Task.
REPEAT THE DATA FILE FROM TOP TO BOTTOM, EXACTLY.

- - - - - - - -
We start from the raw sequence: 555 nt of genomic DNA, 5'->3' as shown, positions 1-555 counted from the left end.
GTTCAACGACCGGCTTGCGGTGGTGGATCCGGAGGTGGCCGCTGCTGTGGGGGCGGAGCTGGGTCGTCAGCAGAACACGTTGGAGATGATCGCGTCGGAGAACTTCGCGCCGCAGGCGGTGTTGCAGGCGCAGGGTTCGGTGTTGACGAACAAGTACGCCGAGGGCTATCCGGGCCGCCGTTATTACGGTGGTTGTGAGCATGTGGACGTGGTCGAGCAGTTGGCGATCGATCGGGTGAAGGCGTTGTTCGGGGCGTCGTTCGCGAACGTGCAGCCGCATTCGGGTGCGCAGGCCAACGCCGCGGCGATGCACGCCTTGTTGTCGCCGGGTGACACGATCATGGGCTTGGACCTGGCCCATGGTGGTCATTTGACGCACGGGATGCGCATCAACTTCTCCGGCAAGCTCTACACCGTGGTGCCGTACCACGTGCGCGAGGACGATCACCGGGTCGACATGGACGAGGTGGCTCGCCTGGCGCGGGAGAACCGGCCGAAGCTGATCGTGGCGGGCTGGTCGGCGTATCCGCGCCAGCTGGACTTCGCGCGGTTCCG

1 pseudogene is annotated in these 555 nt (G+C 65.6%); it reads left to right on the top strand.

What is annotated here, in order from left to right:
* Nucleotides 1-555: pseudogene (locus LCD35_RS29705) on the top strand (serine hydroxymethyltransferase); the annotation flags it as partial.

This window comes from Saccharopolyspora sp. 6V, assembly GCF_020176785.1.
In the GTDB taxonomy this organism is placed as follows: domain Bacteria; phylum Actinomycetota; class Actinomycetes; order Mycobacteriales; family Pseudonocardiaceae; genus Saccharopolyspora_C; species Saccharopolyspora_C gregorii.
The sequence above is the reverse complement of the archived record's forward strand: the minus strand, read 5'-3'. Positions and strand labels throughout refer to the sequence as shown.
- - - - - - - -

We start from the raw sequence: 555 nt of genomic DNA, 5'->3' as shown, positions 1-555 counted from the left end.
GTTCAACGACCGGCTTGCGGTGGTGGATCCGGAGGTGGCCGCTGCTGTGGGGGCGGAGCTGGGTCGTCAGCAGAACACGTTGGAGATGATCGCGTCGGAGAACTTCGCGCCGCAGGCGGTGTTGCAGGCGCAGGGTTCGGTGTTGACGAACAAGTACGCCGAGGGCTATCCGGGCCGCCGTTATTACGGTGGTTGTGAGCATGTGGACGTGGTCGAGCAGTTGGCGATCGATCGGGTGAAGGCGTTGTTCGGGGCGTCGTTCGCGAACGTGCAGCCGCATTCGGGTGCGCAGGCCAACGCCGCGGCGATGCACGCCTTGTTGTCGCCGGGTGACACGATCATGGGCTTGGACCTGGCCCATGGTGGTCATTTGACGCACGGGATGCGCATCAACTTCTCCGGCAAGCTCTACACCGTGGTGCCGTACCACGTGCGCGAGGACGATCACCGGGTCGACATGGACGAGGTGGCTCGCCTGGCGCGGGAGAACCGGCCGAAGCTGATCGTGGCGGGCTGGTCGGCGTATCCGCGCCAGCTGGACTTCGCGCGGTTCCG

1 pseudogene is annotated in these 555 nt (G+C 65.6%); it reads left to right on the top strand.

What is annotated here, in order from left to right:
* Nucleotides 1-555: pseudogene (locus LCD35_RS29705) on the top strand (serine hydroxymethyltransferase); the annotation flags it as partial.

This window comes from Saccharopolyspora sp. 6V, assembly GCF_020176785.1.
In the GTDB taxonomy this organism is placed as follows: domain Bacteria; phylum Actinomycetota; class Actinomycetes; order Mycobacteriales; family Pseudonocardiaceae; genus Saccharopolyspora_C; species Saccharopolyspora_C gregorii.
The sequence above is the reverse complement of the archived record's forward strand: the minus strand, read 5'-3'. Positions and strand labels throughout refer to the sequence as shown.